Home News Wednesday News, October 3rd

Wednesday News, October 3rd


Plymouth County Board of Supervisors Approve Funding Libraries

(Le Mars) — During its weekly meeting held Tuesday, the Plymouth County Board of Supervisors approved funding for each of the five libraries located within the county. The money is to be allocated during the 2018-2019 fiscal year. The Le Mars Public Library was given $25,059 which represents 5.21┬ápercent of the entire budget of $480,911. Remsen’s library
will receive $22,661, that represents 31.29 percent of the public library’s annual budget of $72,420. Akron will get $19,071 which is just slightly below 20 percent of the fiscal budget of $97,745 for the Akron Public Library. The Kingsley Library is scheduled to receive $17,490. That figure is more than 18 percent of the Kingsley Library’s annual budget of $93,000.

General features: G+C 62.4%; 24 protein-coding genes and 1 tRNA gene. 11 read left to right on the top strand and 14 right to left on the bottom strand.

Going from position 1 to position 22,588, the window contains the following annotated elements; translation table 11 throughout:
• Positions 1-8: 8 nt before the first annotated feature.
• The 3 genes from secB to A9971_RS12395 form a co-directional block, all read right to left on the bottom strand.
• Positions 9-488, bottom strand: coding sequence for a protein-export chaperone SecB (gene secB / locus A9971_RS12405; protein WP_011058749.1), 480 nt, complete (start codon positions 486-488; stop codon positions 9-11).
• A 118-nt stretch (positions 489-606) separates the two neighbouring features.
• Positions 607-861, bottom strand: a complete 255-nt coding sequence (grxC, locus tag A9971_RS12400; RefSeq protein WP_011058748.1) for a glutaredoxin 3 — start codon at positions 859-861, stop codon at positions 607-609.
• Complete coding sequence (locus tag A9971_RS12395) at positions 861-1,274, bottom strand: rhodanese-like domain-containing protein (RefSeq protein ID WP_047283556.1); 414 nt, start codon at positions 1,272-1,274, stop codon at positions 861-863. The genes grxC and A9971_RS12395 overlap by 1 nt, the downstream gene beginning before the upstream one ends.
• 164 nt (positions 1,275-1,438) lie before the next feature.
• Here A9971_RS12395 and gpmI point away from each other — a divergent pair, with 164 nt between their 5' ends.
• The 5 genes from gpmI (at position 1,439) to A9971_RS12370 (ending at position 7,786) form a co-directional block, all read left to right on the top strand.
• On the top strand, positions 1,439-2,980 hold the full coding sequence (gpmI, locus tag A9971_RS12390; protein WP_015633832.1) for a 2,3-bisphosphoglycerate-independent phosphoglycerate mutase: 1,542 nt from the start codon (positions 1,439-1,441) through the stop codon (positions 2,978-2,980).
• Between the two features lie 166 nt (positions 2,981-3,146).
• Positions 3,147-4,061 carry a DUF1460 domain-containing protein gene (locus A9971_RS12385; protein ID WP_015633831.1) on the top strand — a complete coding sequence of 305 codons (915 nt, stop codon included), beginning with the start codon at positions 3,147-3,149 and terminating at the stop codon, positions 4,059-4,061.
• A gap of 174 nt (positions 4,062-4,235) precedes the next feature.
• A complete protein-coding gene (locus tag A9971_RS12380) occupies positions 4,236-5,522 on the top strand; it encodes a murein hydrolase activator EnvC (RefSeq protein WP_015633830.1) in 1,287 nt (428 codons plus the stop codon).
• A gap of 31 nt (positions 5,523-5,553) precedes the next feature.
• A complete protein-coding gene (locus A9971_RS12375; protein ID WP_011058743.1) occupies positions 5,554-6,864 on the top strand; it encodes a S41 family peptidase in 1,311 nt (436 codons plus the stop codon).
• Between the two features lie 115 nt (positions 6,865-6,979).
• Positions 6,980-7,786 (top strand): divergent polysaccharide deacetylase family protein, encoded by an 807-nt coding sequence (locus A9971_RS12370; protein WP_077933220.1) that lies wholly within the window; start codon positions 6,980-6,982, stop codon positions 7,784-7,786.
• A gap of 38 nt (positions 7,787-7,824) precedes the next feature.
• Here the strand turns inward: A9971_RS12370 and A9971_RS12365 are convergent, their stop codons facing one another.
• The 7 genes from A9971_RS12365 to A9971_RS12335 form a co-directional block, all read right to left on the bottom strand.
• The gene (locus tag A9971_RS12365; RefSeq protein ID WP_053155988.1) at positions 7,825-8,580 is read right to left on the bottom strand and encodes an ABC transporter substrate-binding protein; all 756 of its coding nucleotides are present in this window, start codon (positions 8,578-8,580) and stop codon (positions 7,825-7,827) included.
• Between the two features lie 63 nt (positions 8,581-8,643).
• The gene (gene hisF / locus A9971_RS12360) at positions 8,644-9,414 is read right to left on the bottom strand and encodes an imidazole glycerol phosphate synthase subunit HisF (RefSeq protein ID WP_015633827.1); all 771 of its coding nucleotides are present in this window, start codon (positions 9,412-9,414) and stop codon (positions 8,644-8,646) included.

Merrill’s library will get $10,718. The amount represents 35.5 percent of the Merrill’s library annual fiscal budget of $30,148.




Supervisors Proclaim October As Domestic Violence Awareness Month

(Le Mars) — Also during Tuesday’s county supervisor meeting, Cathy Van Maanen with the Council on Sexual Abuse and Domestic Violence spoke before the county board to inform them of some of the facts and statistics related to domestic violence. Van Mannen mentioned October is recognized as “National Domestic Violence Month.”

Van Maanen says domestic violence happens most often to women, but she says men and boys are also victims. Van Maanen says when we hear about domestic violence and abuse, people immediately think of only the physical abuse.
But she says, domestic violence also leaves emotional and mental scars.

Van Maanen says she has witnessed victims of domestic violence become homeless, literally overnight. She says the domestic abusers think of themselves first, before any thought is extended to family members.

The Council on Sexual Assault and Domestic Violence official says
unfortunately, the number of cases of domestic violence continues to rise.